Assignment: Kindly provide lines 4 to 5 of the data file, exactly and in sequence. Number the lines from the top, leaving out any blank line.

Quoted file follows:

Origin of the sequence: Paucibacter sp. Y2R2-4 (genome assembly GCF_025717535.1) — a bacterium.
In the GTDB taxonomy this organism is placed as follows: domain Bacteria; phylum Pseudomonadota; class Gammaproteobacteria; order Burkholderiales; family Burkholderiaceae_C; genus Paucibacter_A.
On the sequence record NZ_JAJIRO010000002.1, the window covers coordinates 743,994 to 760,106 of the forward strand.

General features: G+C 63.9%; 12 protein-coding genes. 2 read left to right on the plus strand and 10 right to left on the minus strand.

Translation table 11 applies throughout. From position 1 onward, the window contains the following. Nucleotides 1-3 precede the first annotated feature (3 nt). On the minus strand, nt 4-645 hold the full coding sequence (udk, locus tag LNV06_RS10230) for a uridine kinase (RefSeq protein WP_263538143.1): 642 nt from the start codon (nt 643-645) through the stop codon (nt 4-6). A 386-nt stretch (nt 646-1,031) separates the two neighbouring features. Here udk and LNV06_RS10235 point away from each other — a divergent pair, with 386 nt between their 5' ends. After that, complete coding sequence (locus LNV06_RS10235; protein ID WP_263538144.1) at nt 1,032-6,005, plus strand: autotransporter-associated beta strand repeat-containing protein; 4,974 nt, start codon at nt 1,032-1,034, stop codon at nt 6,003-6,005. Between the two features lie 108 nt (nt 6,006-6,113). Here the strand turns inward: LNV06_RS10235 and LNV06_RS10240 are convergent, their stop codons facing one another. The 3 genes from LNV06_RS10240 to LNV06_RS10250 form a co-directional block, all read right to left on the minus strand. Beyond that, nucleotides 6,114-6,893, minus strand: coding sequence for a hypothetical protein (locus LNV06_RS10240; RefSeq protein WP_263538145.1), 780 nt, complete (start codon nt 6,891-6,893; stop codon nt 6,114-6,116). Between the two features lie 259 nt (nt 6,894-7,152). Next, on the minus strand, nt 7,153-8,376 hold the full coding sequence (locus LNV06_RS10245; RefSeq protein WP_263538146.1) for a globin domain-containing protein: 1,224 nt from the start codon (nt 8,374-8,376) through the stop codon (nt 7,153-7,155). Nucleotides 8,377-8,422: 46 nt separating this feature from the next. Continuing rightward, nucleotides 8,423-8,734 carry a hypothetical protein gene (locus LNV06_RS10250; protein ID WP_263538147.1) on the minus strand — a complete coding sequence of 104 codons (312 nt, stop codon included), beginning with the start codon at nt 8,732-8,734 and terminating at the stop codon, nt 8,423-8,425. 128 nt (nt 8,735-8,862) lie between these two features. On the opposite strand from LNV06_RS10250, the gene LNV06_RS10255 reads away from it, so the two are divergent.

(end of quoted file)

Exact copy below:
General features: G+C 63.9%; 12 protein-coding genes. 2 read left to right on the plus strand and 10 right to left on the minus strand.

Translation table 11 applies throughout. From position 1 onward, the window contains the following. Nucleotides 1-3 precede the first annotated feature (3 nt). On the minus strand, nt 4-645 hold the full coding sequence (udk, locus tag LNV06_RS10230) for a uridine kinase (RefSeq protein WP_263538143.1): 642 nt from the start codon (nt 643-645) through the stop codon (nt 4-6). A 386-nt stretch (nt 646-1,031) separates the two neighbouring features. Here udk and LNV06_RS10235 point away from each other — a divergent pair, with 386 nt between their 5' ends. After that, complete coding sequence (locus LNV06_RS10235; protein ID WP_263538144.1) at nt 1,032-6,005, plus strand: autotransporter-associated beta strand repeat-containing protein; 4,974 nt, start codon at nt 1,032-1,034, stop codon at nt 6,003-6,005. Between the two features lie 108 nt (nt 6,006-6,113). Here the strand turns inward: LNV06_RS10235 and LNV06_RS10240 are convergent, their stop codons facing one another. The 3 genes from LNV06_RS10240 to LNV06_RS10250 form a co-directional block, all read right to left on the minus strand. Beyond that, nucleotides 6,114-6,893, minus strand: coding sequence for a hypothetical protein (locus LNV06_RS10240; RefSeq protein WP_263538145.1), 780 nt, complete (start codon nt 6,891-6,893; stop codon nt 6,114-6,116). Between the two features lie 259 nt (nt 6,894-7,152). Next, on the minus strand, nt 7,153-8,376 hold the full coding sequence (locus LNV06_RS10245; RefSeq protein WP_263538146.1) for a globin domain-containing protein: 1,224 nt from the start codon (nt 8,374-8,376) through the stop codon (nt 7,153-7,155). Nucleotides 8,377-8,422: 46 nt separating this feature from the next. Continuing rightward, nucleotides 8,423-8,734 carry a hypothetical protein gene (locus LNV06_RS10250; protein ID WP_263538147.1) on the minus strand — a complete coding sequence of 104 codons (312 nt, stop codon included), beginning with the start codon at nt 8,732-8,734 and terminating at the stop codon, nt 8,423-8,425. 128 nt (nt 8,735-8,862) lie between these two features. On the opposite strand from LNV06_RS10250, the gene LNV06_RS10255 reads away from it, so the two are divergent.